In this article, Ali Lowe discusses the effects that alcohol can have on dental health—high pH levels and hidden sugar can have detrimental effects on teeth. Alcohol can also have an effect on systemic health, including liver damage, dementia, stroke and oral cancer

The past half century has seen a change in alcohol's status, propelling it from a luxury to a staple item, and doubling consumption in a large percentage of the population (Public Health England (PHE), 2014). ‘Oiled’ is the new normal: be it at home, at leisure, or interacting professionally, we feel we need alcohol to relax and socialise (Betts, 2014).

Women have largely been at the forefront of this transition due to a shift from the occasional medicinal sherry to ‘mumsnet wine ‘o clock’ and, as a result, drink is fast becoming a feminist issue. Indeed, at every age women are catching up with men in terms of consumption (National Institute on Alcohol Abuse and Alcoholism (NIAAA), 2014).

All drinkers, regardless of their age, gender or drinking status, will benefit from oral hygiene care and advice together with knowledge of the effect alcohol use may have on their oral health, for even ‘sensible’ drinkers may suffer from problems (Daniel et al, 2008).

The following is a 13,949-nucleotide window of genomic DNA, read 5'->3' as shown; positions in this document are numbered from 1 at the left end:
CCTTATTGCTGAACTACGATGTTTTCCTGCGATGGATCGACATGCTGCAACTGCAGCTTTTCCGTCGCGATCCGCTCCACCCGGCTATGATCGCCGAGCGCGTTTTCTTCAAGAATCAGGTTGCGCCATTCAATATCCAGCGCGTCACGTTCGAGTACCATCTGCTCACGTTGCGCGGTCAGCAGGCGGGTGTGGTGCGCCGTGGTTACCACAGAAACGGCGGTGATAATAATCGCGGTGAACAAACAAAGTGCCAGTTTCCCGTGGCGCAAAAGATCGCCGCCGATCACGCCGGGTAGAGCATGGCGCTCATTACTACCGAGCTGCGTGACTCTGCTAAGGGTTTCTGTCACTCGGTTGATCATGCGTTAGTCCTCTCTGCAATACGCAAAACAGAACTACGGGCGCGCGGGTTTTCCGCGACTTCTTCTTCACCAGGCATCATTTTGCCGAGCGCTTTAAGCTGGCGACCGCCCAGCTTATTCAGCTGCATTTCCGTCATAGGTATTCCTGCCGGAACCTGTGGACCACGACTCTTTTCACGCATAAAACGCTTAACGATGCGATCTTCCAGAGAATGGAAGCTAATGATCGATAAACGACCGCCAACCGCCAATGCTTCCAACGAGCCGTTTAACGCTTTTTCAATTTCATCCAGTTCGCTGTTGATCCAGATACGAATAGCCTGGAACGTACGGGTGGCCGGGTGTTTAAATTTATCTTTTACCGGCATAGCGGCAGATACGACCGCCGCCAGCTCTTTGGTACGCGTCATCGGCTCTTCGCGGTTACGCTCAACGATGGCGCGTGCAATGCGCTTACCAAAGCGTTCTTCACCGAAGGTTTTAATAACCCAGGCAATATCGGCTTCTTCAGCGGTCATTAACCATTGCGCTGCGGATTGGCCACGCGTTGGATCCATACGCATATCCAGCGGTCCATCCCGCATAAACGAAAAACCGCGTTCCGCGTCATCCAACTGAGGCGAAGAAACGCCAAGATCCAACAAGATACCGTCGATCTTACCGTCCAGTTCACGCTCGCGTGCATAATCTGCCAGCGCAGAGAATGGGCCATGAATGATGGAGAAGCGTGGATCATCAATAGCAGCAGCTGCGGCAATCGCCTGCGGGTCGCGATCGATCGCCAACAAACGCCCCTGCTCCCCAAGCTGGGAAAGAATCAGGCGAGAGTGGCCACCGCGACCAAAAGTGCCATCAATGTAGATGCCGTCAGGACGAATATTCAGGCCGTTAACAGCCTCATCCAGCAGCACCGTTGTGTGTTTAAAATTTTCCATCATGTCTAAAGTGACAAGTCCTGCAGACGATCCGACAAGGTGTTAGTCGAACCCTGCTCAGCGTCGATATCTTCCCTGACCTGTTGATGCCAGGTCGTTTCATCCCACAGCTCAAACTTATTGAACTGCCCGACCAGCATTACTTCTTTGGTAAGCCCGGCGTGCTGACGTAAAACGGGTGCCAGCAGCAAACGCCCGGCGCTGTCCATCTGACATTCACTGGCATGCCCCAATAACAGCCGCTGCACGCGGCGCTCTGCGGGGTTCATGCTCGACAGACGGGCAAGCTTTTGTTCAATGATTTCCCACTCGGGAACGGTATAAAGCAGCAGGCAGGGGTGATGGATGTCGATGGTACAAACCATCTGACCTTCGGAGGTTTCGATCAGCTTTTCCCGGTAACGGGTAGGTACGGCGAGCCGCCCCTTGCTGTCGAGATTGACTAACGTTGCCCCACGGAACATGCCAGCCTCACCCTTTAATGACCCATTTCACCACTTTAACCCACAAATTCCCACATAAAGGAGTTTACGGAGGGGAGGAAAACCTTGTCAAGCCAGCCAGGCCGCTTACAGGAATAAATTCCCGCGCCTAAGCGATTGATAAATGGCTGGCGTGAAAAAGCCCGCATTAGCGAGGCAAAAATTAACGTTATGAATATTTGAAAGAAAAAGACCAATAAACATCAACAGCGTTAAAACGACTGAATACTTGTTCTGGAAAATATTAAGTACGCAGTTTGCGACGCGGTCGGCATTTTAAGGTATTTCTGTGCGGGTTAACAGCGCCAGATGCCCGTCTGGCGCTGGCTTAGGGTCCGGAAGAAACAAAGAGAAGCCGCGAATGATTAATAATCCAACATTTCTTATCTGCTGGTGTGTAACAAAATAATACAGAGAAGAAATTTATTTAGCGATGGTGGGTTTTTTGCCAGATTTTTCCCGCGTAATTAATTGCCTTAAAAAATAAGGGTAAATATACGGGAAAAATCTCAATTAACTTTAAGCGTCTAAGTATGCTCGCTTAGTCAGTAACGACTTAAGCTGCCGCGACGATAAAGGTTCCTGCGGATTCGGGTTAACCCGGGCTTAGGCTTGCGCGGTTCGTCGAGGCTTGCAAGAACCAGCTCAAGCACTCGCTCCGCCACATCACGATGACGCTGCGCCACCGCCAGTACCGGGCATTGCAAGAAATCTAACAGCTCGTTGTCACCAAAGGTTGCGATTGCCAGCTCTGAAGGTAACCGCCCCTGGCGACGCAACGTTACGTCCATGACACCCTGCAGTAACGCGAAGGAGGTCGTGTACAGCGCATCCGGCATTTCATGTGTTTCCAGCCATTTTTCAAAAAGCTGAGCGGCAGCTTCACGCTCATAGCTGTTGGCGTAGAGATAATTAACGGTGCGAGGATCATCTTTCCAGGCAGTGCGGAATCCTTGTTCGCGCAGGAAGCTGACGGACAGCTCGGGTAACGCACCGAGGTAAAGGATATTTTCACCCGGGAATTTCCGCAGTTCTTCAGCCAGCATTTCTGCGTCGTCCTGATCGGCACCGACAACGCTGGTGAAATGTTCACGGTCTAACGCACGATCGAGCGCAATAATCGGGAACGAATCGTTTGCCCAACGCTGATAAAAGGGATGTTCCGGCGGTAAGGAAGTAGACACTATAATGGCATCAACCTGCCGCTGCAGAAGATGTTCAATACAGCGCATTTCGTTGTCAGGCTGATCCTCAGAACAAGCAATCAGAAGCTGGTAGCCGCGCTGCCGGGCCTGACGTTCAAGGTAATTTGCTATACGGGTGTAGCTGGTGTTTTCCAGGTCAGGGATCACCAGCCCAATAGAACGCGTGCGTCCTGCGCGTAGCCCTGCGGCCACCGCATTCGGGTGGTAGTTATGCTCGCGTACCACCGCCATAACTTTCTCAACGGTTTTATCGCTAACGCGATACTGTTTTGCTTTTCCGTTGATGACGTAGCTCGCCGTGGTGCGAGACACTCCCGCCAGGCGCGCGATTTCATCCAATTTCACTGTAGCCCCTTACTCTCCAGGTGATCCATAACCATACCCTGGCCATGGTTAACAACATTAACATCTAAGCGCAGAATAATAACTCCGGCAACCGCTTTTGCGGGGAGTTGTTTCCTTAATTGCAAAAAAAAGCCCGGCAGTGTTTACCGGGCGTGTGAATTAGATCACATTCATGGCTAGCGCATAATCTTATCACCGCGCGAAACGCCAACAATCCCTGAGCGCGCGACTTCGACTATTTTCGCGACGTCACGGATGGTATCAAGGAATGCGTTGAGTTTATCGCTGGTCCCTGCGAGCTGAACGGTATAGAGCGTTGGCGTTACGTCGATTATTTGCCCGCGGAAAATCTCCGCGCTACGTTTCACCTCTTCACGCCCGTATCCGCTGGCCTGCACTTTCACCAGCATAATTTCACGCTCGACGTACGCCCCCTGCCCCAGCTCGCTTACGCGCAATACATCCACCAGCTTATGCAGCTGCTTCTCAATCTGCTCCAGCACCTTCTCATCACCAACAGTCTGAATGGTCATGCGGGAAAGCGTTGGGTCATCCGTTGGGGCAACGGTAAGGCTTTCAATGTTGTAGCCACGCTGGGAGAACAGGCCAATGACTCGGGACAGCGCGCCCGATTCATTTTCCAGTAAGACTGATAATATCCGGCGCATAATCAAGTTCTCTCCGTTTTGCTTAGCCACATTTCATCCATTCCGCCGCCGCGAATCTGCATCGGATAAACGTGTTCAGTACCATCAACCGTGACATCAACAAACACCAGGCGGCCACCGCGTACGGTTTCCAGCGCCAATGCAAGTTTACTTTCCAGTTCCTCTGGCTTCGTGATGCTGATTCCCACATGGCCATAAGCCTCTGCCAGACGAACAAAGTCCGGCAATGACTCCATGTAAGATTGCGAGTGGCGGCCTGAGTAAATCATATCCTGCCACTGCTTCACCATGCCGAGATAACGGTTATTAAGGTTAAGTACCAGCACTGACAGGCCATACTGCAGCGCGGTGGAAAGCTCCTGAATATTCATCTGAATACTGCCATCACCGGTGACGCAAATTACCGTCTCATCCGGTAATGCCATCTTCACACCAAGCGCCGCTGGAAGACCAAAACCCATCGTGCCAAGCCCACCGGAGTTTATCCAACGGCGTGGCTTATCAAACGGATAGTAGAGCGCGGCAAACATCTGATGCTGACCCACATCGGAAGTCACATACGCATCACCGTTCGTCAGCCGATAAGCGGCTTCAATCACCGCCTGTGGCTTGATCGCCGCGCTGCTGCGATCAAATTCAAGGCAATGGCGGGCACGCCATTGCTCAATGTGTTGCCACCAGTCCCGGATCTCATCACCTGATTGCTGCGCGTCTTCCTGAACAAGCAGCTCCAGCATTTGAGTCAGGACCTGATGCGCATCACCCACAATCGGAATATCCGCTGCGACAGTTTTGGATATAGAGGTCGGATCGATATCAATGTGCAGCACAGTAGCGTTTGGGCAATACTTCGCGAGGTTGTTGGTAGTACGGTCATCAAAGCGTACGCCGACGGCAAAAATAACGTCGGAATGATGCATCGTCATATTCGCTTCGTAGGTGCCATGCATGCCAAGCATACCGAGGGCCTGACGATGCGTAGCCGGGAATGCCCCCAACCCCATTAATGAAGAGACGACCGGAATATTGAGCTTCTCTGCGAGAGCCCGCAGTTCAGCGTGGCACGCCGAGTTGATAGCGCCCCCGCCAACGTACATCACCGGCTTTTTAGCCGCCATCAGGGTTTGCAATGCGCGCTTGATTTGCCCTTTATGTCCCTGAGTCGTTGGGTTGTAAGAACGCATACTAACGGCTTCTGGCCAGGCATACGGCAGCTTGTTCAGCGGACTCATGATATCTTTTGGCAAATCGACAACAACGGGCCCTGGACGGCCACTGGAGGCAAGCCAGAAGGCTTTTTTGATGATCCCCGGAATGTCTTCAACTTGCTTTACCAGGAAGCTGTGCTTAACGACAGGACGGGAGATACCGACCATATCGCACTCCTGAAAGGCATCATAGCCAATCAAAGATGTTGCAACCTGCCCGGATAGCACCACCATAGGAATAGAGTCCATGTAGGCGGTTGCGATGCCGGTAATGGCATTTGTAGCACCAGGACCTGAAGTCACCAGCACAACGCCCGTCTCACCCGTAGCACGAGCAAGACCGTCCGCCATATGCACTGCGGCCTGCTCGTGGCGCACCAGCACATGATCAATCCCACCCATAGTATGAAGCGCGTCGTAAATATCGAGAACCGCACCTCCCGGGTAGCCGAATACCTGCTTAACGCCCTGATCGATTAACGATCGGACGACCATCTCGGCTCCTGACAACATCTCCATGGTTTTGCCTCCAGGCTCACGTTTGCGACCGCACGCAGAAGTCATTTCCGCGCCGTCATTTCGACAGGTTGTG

Hidden sugar

As dental professionals, we are fully aware that sugary snacks and acidic fruit juices can be harmful to our patients' teeth but little thought is given to the hidden levels of sugar in popular alcoholic drinks. A single pint of cider contains almost as much sugar as the World Health Organization (WHO) recommends should be an average person's daily limit (WHO, 2013). Alcoholic beverages such as pina coladas, sticky liqueurs, rum and coke, alcopops and sweet sherry may be tempting but they have a high sugar content. Cocktails and mixed drinks are often both sugary and carbonated and therefore pose a threat to the enamel. Analysis of sugar levels in sherry, spirits, flavoured vodkas, rums and sloe gin found that some drinks contained as many as five teaspoons of sugar in a single serving and are therefore best avoided (, 2015).

In contrast, wines, beer and clear alcohols such as gin and vodka contain very little sugar unless they are combined with a mixer, e.g. a gin and tonic.